Of all the films I haven’t seen, when I quietly tell people I haven’t seen ‘The Godfather’ I am met with shrieks of bewilderment and shock. Last week, I decided to end this once and for all; I had a Saturday evening all to myself, the living room television wasn’t booked up by people wanting to watch sports or soaps and I was in the mood to be blown away harder than a rival gang member who had pissed off the Corleone’s. Yeah, that’s an in-joke for people who’ve seen the film, I’m one of you now.
The story here centres around the aforementioned Corleone family, a powerful Sicilian Mafia headed by Don Vito Corleone (Marlon Brando). I’m not going to say too much here at all, because the story is the key to just how brilliant ‘The Godfather’ is, but basically all sorts of shit kicks off, lots of guns are fired and plenty of people die. It’s a story which peaks and troughs like a beautiful classical symphony – from brutal, all-guns-blazing war on the streets, to dialogue-laden, intense meetings, and the whole thing is incredibly riveting.
The iconic figurehead, Don Vito Corleone is portrayed to perfection by the legendary Marlon Brando. Every minute action or word is methodically carried out by Brando, from a scratch of the cheek to “an offer they can’t refuse”, this is a chilling and captivating performance and I now understand exactly why the Godfather himself has become such a monument of cinematic history. Across a wide range of supporting roles, the standout is by far and away Al Pacino – as Michael Corleone – heir to a throne he doesn’t particularly want. The character development for Michael is truly phenomenal; credit to excellent writing and a beautifully executed, transformative performance from Mr Pacino.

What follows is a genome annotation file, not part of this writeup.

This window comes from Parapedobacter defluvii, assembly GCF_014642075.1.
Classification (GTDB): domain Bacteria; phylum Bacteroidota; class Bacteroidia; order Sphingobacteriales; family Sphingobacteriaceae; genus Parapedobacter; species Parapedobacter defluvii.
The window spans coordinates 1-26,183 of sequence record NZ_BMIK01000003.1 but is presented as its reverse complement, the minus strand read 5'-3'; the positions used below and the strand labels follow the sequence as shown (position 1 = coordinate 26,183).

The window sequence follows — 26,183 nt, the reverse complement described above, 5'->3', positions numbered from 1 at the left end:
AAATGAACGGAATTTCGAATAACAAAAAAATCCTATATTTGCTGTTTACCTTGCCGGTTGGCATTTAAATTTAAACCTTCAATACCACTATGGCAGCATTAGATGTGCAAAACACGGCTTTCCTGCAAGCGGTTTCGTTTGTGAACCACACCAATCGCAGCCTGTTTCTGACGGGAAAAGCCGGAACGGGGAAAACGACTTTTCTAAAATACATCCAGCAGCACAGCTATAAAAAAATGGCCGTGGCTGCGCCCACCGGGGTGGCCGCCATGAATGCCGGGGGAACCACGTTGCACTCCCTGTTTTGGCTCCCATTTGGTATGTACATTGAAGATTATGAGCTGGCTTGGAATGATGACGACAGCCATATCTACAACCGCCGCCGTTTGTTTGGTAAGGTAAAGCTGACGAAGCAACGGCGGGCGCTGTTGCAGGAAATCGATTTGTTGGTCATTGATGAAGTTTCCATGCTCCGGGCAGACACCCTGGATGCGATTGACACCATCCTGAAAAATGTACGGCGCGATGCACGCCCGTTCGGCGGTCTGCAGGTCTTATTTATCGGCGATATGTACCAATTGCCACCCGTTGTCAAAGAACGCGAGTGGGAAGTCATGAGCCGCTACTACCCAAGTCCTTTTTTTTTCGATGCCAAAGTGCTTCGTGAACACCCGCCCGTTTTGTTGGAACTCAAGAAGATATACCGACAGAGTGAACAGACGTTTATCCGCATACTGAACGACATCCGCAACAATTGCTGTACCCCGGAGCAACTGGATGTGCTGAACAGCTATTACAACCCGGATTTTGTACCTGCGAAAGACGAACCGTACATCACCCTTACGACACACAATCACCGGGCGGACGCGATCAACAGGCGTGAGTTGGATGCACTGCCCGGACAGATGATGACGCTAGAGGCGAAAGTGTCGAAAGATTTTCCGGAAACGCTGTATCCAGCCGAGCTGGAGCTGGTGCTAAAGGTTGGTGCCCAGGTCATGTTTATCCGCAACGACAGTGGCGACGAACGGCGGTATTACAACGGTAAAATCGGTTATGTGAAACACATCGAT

Ranked at number 2 in the IMDb top 250 (closely followed by ‘The Godfather Part II’ in third place), I’ve always put off watching this film because I was almost afraid of how good it would (or should) be. I knew that ‘The Godfather’ was almost definitely going to be a life-changing film and that I would love it, but with that came some pressure – on both the film to live up to expectations, and on myself to love it as much as everyone else. Lo and behold, expectations were met and I was thoroughly blown away. Visually speaking, ‘The Godfather’ is at times rather dated, not least in terms of blood and gunfire, but as I mentioned before, this is all about the story, and what a story it is. The level of authenticity, depth of the characters and sheer poetry of some of the dialogue turns a simple Mafia movie into a true masterpiece.
Francis Ford Coppola has been getting praise for over 40 years now for this film, and I doubt there’s much left for me to say that hasn’t already been said. Regardless, the praise has to keep on coming and this film should be used as a benchmark for what filmmaking is truly all about; storytelling. ‘The Godfather’ has entered my top 20 films instantly, with the potential to rise for sure upon a rewatch (or six). There are so many layers to the story and so much to absorb and enjoy that I will definitely be watching ‘The Godfather’ again, and soon too. This is, and always will be, the definitive crime-drama. Enter, ‘The Godfather Part II’.
Director: Francis Ford Coppola
Starring: Marlon Brando, Al Pacino, James Caan, Robert Duvall